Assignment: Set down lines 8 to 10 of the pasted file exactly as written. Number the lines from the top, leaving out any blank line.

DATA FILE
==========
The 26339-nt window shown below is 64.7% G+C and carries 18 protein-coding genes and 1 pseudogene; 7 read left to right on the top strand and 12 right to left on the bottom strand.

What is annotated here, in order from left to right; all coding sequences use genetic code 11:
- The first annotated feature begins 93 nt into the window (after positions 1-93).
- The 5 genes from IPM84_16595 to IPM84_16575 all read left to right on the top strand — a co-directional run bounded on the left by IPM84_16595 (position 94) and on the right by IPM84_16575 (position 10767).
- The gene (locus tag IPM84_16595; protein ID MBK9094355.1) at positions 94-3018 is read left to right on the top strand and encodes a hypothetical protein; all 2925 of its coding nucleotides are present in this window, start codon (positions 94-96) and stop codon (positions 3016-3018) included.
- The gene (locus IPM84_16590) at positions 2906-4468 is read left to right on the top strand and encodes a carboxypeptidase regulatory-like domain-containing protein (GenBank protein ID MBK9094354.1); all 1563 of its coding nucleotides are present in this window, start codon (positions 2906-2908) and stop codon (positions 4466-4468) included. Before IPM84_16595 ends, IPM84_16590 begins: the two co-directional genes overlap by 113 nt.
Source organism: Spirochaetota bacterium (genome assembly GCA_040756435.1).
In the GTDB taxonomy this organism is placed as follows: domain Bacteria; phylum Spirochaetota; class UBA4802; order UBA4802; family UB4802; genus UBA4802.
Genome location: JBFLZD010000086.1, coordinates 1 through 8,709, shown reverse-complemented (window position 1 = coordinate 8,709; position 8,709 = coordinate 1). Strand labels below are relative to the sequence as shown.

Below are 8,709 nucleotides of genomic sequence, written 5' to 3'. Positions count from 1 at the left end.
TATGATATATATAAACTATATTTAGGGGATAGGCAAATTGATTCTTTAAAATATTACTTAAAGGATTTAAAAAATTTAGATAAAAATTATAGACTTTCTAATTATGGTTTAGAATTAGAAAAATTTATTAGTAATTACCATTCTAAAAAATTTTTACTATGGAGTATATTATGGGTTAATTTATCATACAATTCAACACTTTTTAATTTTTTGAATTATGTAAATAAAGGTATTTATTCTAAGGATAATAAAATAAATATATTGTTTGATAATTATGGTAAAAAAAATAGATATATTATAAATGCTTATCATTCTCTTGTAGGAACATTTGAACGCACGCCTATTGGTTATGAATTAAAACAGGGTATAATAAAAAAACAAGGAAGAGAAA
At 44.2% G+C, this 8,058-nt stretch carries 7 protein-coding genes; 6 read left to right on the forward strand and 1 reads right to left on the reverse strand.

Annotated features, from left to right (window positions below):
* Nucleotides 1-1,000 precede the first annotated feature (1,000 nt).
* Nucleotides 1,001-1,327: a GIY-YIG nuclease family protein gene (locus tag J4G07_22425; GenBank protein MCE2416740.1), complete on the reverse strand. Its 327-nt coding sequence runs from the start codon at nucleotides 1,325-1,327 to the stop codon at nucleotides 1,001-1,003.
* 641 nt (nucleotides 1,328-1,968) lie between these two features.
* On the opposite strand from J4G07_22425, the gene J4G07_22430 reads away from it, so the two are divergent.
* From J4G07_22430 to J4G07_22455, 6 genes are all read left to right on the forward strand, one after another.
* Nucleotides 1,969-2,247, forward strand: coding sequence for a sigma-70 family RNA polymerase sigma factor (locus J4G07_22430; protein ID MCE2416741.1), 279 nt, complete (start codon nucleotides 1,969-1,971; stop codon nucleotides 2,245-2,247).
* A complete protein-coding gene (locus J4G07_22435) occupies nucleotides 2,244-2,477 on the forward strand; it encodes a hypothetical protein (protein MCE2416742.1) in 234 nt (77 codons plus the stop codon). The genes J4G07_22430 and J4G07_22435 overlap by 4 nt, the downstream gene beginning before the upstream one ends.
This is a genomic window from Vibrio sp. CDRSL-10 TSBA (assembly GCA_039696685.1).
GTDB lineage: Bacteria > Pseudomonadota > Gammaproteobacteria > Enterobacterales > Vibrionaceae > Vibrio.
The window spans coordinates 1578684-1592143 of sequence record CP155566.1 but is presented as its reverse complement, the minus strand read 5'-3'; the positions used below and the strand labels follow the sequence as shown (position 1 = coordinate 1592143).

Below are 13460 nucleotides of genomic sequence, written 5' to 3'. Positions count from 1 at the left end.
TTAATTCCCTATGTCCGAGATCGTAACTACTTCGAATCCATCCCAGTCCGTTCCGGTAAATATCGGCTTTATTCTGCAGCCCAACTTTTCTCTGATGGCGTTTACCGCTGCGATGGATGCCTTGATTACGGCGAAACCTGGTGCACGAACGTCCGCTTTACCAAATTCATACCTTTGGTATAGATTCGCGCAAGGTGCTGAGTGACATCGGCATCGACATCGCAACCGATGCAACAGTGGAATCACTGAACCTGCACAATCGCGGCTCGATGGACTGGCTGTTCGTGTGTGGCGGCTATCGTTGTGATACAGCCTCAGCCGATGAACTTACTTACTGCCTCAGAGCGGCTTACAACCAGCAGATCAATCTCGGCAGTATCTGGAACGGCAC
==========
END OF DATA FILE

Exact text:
In the GTDB taxonomy this organism is placed as follows: domain Bacteria; phylum Spirochaetota; class UBA4802; order UBA4802; family UB4802; genus UBA4802.
Genome location: JBFLZD010000086.1, coordinates 1 through 8,709, shown reverse-complemented (window position 1 = coordinate 8,709; position 8,709 = coordinate 1). Strand labels below are relative to the sequence as shown.

Below are 8,709 nucleotides of genomic sequence, written 5' to 3'. Positions count from 1 at the left end.